.....Advertisement.....
.....Advertisement.....

Local News

  • Henry County’s link to the Fugitive Slave Act

    Under a waxing moon on what likely was a warm night on Saturday, Aug. 5, 1843, a family of six slaves was spirited across the Ohio River from a plantation in Hunters Bottom in Carroll County to Jefferson County, Ind., where they began a treacherous journey to freedom – and an important place in U.S. history.

  • P’ton sewers possible

    A plan is in the works to bring sewer access to Pendleton.

    The plan is in its infancy, and depending on funding sources may be years away from becoming more than a dream.

    The plan would bring sewer access to Pendleton’s businesses from La Grange. District 1 Magistrate Roger Hartlage and others, including Harold Bratton, hatched the idea at a Cracker Barrel.

    The idea is simple: an 8-inch gravity feed line to a pump station in Pendleton, then a 4-inch forced main to La Grange.

  • Park & play at county parks

    Despite a mild winter, county residents can remedy the need to get outdoors and quell the seasonable cabin fever by visiting one of the county parks.

    Both Harry Hill and the Henry County Recreation and Service Park offer exercise and recreation for families, individuals and public leagues,some year round.

    Travis Buchanan, Henry County Parks Coordinator, said the park sees activity even when temperatures reach low digits.

  • KY House puts up pension bill

    The Kentucky House of Representatives put forth a version of Senate Bill 2 last week that would add some footing to the sinking public pension deficit problem and help fund the pension.

    The House’s public pension bill would require local government and state employers to make full payments of the actuarial required contribution beginning in fiscal year 2014. The estimated $100 million contribution would come from the general fund budget annually.

  • A farm foundation

    The Callaway-Goodridge-Robertson Farm located just west of Smithfield gives another snapshot into one of the most influential families in Kentucky’s infancy as a state and the evolution of farming over the last 200 years in Henry County.

    The Beginnings

    Elizabeth Callaway and Fleet Goodridge married five months after Elizabeth’s father, Col. John Callaway — veteran of the War of 1812, builder of the Highlands house and who lived as a captive amongst the Shawnee for three years — died in 1825.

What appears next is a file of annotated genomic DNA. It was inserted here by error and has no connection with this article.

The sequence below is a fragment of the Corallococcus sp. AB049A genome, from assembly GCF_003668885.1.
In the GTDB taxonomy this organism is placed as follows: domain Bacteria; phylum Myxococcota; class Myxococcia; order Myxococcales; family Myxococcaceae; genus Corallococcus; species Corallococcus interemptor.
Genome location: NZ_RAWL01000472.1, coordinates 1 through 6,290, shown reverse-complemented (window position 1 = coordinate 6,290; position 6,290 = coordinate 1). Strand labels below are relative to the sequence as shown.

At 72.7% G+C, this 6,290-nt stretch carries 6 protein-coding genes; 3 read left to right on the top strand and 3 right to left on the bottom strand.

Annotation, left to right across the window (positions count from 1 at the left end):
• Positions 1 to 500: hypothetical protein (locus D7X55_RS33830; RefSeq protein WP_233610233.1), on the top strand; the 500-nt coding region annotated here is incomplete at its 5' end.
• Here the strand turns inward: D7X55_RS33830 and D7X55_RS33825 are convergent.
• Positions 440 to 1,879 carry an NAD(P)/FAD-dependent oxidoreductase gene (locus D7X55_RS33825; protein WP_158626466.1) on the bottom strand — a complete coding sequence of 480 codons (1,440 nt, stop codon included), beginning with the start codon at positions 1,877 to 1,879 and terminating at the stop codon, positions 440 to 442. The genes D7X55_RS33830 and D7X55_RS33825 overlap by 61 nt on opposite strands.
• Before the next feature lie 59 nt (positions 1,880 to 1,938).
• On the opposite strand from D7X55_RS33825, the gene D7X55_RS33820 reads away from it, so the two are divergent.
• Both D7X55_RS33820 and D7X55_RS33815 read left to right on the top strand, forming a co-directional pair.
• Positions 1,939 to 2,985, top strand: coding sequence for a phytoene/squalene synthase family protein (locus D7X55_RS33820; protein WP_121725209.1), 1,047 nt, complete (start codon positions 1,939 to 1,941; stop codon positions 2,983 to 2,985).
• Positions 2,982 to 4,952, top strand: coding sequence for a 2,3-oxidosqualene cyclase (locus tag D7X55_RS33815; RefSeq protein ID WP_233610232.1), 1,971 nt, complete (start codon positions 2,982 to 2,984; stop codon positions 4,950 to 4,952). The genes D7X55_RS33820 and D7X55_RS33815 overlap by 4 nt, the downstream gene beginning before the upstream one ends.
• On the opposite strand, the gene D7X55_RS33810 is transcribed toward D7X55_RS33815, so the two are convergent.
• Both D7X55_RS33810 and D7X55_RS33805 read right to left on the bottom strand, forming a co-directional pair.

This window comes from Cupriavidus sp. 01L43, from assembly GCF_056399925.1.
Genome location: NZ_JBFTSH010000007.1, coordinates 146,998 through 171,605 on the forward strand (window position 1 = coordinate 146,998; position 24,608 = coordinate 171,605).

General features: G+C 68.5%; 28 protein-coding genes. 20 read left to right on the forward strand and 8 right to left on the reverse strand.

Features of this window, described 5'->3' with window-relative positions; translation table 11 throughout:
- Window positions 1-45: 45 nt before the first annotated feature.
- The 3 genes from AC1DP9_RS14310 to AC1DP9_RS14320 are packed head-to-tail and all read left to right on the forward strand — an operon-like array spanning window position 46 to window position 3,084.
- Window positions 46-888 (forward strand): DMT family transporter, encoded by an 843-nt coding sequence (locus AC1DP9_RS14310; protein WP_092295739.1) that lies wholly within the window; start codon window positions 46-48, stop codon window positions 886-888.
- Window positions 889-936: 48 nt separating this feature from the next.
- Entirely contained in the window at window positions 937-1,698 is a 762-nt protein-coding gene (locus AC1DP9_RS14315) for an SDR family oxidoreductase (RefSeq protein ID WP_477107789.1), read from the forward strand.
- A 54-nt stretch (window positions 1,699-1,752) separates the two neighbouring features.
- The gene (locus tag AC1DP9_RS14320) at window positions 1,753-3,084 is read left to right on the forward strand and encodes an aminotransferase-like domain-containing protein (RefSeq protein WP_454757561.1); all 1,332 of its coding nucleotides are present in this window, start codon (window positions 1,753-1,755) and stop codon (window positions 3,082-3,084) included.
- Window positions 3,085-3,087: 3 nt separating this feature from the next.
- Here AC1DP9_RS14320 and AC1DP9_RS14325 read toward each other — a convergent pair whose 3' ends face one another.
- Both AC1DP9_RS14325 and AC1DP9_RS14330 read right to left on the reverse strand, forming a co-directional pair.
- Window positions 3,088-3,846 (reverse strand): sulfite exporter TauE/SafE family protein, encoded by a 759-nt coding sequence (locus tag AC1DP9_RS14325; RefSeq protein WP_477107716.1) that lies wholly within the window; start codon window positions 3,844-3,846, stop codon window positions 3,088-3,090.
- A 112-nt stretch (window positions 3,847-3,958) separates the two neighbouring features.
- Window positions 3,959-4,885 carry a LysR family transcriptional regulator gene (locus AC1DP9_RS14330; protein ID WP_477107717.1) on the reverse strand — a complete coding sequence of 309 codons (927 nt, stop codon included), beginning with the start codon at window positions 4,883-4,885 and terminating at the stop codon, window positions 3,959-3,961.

• Economic Development Council considers Work Ready status

     When the Henry County Economic Development Council formed, one thing was certain — its members needed to set goals, create a road map for the future.

    Some of those goals were identified when the group created its work plan: creating a regional economic development group; hiring an economic development director; improving the county’s website; and becoming a Work Ready Community.

    Michael Gritton, director of the Kentuckiana Works, an agency that helps counties apply for Work Ready Community status.

  • Kentuckiana Works: 100 moving jobs are waiting

     Despite an economy that appears to be teetering on the edge of another recession, there are jobs available for the taking. And there are plenty of them according to Michael Gritton with Kentuckiana Works.

    Gritton told a meeting of the Henry County Economic Development Board recently that he has 100-200 jobs making at least $40,000… but he has no takers.

    Nursing and other healthcare fields, as well as information technology job training is available, but Gritton said that moving companies find themselves in need of trained workers.

  • Residents want to preserve city’s past

    The pending arrival of a CVS pharmacy drove a handful of concerned residents to gather last week and discuss the need for a preservation ordinance.

    Eric Whisman, education and outreach coordinator for Preservation Kentucky, and Eminence resident Lance Minnis asked concerned citizens to meet regarding the development which may result in the demolition of several buildings tied to the county and city’s past.

  • Every day is different for Treece

    Every day is different for Scott Treece and that’s just how he wants it.

    Treece, Public Works Director for the city of New Castle, does more between 7 and 10 a.m. than most will do in an eight-hour shift.

    Treece starts his day by reading the city’s master water meters as they enter the city from the county water lines. New Castle has about 15 miles of water lines within the city and consumes about 60,000 gallons daily. Treece records usage from the meters in order to track not just money owed by the city to county for water usage, but also for leaks.

  • United Citizens: Helping people succeed at their dreams

    Doug Scholsnagle loves to help people succeed and realize their dreams.

    Schlosnagle, CEO of United Citizens Bank and Trust, came to the bank in 2005 with a background in helping farmers do that while employed at Farm Credit Services.

    The bank’s mission statement expresses the need for a locally owned community bank is paramount and Schlosnagle affirms that the bank continues to attract people to a business built on service.